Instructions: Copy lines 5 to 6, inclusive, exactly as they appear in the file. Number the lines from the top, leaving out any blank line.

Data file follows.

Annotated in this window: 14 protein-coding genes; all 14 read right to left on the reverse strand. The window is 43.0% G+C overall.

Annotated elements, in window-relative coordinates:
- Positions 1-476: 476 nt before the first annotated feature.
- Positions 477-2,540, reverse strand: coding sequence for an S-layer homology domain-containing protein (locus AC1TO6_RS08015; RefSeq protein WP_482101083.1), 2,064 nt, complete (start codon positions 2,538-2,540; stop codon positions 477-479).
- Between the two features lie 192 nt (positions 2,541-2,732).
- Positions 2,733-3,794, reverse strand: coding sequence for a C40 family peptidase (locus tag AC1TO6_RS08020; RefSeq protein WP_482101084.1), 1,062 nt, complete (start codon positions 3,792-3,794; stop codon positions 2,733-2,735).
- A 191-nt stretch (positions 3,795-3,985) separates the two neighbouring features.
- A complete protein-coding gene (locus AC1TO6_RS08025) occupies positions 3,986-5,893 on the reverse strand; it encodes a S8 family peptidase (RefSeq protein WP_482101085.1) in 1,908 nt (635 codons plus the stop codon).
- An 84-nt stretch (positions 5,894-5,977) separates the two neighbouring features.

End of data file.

- Between the two features lie 192 nt (positions 2,541-2,732).
- Positions 2,733-3,794, reverse strand: coding sequence for a C40 family peptidase (locus tag AC1TO6_RS08020; RefSeq protein WP_482101084.1), 1,062 nt, complete (start codon positions 3,792-3,794; stop codon positions 2,733-2,735).